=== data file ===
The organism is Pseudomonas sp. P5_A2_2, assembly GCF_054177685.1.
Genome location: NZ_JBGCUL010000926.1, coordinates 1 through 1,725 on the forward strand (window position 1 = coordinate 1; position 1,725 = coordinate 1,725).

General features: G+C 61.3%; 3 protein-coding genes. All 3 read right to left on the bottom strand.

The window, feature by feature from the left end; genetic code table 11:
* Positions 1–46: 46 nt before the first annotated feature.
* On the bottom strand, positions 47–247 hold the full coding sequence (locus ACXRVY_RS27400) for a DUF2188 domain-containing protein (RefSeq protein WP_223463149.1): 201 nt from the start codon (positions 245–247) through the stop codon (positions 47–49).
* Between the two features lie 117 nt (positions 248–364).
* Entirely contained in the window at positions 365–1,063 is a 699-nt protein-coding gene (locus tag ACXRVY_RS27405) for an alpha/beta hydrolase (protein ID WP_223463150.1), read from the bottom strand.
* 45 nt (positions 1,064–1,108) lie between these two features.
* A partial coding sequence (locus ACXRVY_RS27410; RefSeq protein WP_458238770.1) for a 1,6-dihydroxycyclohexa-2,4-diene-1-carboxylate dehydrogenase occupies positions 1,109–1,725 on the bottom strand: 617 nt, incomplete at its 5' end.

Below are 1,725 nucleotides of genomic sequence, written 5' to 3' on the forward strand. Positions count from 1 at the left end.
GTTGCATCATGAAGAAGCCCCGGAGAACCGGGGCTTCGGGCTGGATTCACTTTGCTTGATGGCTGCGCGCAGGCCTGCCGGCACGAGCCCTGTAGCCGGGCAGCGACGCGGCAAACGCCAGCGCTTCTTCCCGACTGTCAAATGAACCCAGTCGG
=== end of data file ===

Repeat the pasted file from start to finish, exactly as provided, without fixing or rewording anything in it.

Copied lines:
The organism is Pseudomonas sp. P5_A2_2, assembly GCF_054177685.1.
Genome location: NZ_JBGCUL010000926.1, coordinates 1 through 1,725 on the forward strand (window position 1 = coordinate 1; position 1,725 = coordinate 1,725).

General features: G+C 61.3%; 3 protein-coding genes. All 3 read right to left on the bottom strand.

The window, feature by feature from the left end; genetic code table 11:
* Positions 1–46: 46 nt before the first annotated feature.
* On the bottom strand, positions 47–247 hold the full coding sequence (locus ACXRVY_RS27400) for a DUF2188 domain-containing protein (RefSeq protein WP_223463149.1): 201 nt from the start codon (positions 245–247) through the stop codon (positions 47–49).
* Between the two features lie 117 nt (positions 248–364).
* Entirely contained in the window at positions 365–1,063 is a 699-nt protein-coding gene (locus tag ACXRVY_RS27405) for an alpha/beta hydrolase (protein ID WP_223463150.1), read from the bottom strand.
* 45 nt (positions 1,064–1,108) lie between these two features.
* A partial coding sequence (locus ACXRVY_RS27410; RefSeq protein WP_458238770.1) for a 1,6-dihydroxycyclohexa-2,4-diene-1-carboxylate dehydrogenase occupies positions 1,109–1,725 on the bottom strand: 617 nt, incomplete at its 5' end.

Below are 1,725 nucleotides of genomic sequence, written 5' to 3' on the forward strand. Positions count from 1 at the left end.
GTTGCATCATGAAGAAGCCCCGGAGAACCGGGGCTTCGGGCTGGATTCACTTTGCTTGATGGCTGCGCGCAGGCCTGCCGGCACGAGCCCTGTAGCCGGGCAGCGACGCGGCAAACGCCAGCGCTTCTTCCCGACTGTCAAATGAACCCAGTCGG